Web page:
Entertainment Weekly has a lengthy history of the making of the zombie classic “Night of the Living Dead” written by Clark Collis. Would you believe that major decisions, like who would play the very first zombie in the most iconic zombie film of all time, were made totally haphazardly?
“The role of the film’s first revived corpse — the so-called ‘Cemetery Zombie,’ whose stiff-legged jog would dictate the ambulatory speed of the ghouls in Darabont’s Walking Dead — was played by a photographer and acquaintance of the Image Ten team named Bill Hinzman. ‘Whenever a zombie was needed, I did the part because I had an old suit, and I was tall and skinny,’ Hinzman once said. ‘That opening scene was the last thing that we shot. George said, ‘You look so great as a zombie, why don’t you do the graveyard zombie?’ So I did.'”
Of course, no article on zombie movies would be complete without tedious arguments over whether the undead should move fast or slow. Frank Darabont, executive producer of the new AMC series “The Walking Dead,” weighted on the perpetual debate:
“Well, it depends on the zombie’s mood. If they’ve recently fed, they’re a little less interested, a little more shutdown. Other times, they’re riled to a predatory state and can get a little faster…This all goes back, by the way, to the original ‘Night of the Living Dead.’ The Internet adherence to zombies never running clearly ignores the first 10 minutes of that movie. Because the first zombie you see is pretty spry. He’s obviously rather hungry and worked up.”
First of all, big style points for Darabont for using the Internet’s twisted logic against it: zombies shouldn’t run because they didn’t run in Romero’s zombie movies — BUT WAIT!! they totally did in that one scene. But really, seriously, honestly: who cares?!? To say there should only be one kind of zombie first of all precludes the possibility of bringing any new ideas to the property. So filmmakers should just make the same movie, with the same kind of monsters, until the end of time? Lord help us if we ever force people to make movies that way.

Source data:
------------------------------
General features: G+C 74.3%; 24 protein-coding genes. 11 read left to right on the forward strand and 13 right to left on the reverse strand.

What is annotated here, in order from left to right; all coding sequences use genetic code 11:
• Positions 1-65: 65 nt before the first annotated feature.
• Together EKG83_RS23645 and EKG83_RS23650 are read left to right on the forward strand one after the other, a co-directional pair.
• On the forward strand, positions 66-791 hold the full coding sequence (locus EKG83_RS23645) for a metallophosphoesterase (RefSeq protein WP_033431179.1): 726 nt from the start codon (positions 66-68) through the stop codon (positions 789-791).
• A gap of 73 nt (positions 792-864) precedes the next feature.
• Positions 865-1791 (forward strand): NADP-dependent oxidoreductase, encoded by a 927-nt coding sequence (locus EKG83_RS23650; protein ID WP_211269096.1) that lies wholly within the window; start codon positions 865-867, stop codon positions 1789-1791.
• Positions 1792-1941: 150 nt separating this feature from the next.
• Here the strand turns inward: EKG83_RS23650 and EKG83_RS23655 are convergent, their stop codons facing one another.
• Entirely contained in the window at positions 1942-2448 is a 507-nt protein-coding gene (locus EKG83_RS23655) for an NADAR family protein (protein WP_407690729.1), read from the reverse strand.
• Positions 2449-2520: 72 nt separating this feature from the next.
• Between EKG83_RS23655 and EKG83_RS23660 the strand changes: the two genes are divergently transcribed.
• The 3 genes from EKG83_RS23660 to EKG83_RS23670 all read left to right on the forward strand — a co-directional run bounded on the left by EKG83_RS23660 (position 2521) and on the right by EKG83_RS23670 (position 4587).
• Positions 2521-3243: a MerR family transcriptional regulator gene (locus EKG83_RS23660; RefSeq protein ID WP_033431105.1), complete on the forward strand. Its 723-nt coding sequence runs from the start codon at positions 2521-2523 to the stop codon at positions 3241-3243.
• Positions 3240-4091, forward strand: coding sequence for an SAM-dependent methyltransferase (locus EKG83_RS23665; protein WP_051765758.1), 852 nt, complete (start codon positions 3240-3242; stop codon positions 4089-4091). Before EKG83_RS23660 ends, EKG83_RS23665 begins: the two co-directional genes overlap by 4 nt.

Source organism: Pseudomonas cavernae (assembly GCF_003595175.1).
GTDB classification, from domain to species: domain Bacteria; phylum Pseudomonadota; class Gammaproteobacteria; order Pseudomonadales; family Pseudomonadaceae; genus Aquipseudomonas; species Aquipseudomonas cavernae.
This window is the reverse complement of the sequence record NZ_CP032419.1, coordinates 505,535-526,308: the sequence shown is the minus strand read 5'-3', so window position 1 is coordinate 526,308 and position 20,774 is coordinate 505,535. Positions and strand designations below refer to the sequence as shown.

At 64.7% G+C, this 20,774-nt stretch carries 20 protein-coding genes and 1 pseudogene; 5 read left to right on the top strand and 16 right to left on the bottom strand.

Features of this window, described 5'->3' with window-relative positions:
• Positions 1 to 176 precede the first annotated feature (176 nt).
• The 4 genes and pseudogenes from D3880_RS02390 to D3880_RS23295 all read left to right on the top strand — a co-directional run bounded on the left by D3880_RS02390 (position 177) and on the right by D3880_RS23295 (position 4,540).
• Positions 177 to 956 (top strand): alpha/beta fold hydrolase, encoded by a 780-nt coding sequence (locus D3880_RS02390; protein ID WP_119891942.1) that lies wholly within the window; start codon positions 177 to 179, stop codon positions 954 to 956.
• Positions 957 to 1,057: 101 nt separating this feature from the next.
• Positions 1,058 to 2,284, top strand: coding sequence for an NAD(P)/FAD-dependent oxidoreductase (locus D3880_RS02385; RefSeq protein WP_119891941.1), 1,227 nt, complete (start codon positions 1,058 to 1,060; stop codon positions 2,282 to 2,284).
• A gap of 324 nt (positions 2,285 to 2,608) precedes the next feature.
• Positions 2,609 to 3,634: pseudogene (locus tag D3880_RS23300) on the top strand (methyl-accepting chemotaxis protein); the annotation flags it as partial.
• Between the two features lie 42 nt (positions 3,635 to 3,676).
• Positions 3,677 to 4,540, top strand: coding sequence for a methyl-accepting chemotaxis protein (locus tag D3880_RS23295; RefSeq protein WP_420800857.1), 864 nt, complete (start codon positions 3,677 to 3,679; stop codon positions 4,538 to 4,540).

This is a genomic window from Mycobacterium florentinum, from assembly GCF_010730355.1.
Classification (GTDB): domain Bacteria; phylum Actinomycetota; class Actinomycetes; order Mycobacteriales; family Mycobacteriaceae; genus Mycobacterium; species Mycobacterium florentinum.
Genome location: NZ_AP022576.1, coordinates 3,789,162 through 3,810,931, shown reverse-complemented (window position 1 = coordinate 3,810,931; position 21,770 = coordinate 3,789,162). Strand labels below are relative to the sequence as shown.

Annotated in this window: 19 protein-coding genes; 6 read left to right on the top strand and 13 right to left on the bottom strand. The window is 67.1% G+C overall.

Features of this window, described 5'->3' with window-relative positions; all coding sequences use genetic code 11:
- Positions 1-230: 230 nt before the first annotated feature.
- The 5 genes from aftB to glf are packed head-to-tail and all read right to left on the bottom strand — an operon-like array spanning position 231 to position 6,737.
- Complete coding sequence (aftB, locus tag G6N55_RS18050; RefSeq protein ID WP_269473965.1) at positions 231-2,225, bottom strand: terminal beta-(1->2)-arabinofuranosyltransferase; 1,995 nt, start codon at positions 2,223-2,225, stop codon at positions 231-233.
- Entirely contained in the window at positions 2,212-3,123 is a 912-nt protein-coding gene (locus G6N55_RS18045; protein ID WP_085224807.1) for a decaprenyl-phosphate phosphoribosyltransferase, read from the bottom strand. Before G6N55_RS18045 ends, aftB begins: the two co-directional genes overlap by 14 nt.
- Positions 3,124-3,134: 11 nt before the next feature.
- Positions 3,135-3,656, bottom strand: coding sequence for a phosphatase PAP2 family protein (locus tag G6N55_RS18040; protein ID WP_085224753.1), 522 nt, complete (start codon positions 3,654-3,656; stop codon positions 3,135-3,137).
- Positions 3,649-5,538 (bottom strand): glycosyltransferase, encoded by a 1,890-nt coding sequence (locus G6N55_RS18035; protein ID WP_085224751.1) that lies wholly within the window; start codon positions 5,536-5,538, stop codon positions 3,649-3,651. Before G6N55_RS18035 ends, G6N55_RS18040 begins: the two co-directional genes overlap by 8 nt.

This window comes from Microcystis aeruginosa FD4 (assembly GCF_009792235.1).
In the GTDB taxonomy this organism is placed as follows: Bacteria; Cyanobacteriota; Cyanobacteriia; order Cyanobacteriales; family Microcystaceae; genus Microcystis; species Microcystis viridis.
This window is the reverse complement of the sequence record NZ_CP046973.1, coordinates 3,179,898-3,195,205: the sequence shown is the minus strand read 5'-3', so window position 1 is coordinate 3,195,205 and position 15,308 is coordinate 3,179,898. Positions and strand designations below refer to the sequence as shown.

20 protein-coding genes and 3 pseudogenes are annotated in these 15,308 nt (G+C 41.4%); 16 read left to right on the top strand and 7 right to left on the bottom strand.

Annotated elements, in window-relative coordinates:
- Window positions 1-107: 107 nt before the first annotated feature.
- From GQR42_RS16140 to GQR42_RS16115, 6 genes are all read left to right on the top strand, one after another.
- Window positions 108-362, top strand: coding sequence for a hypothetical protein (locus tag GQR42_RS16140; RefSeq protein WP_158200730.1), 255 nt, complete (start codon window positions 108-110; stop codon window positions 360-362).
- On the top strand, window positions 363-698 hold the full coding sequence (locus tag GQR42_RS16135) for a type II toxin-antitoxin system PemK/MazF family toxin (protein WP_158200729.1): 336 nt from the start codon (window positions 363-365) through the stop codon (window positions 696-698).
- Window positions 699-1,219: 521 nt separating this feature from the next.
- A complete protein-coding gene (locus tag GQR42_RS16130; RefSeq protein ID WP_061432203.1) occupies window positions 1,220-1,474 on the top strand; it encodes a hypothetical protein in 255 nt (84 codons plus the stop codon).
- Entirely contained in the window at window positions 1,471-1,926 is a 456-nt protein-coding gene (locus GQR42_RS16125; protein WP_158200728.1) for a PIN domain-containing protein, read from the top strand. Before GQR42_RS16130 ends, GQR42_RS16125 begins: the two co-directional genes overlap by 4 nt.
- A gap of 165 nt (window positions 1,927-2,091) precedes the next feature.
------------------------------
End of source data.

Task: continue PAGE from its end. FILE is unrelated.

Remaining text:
There’s also a really ridiculous implication on both sides of this argument that there is a “real” way for zombies to act. Folks, zombies are made up. They act however they’re written. And anyway, there are all kinds of vampires — some that have fangs and capes, some that glitter and have really awesome wardrobes — so why can’t there be all kinds of zombies? So long as they have a remorseless craving for flesh, why be picky? Sometimes you feel like a nut, sometimes you don’t.
Nerds rejecting zombies because they walk a little too briskly is just another strain of the idiotic, close-minded logic that forced thousands of people to work themselves into a frenzy about Spider-Man having organic web-shooters in Sam Raimi’s Spidey movie. Unless he’s swinging around on his own prehensile armpit hairs, what’s the difference? “Night of the Living Dead” is a masterpiece, and “28 Days Later” is pretty damn close to one even though their zombies are very different monsters. Isn’t that a good thing? I thought diversity and original thinking were good things in movies, not bad. In this regard, we should behave as zombies: we should crave the brains.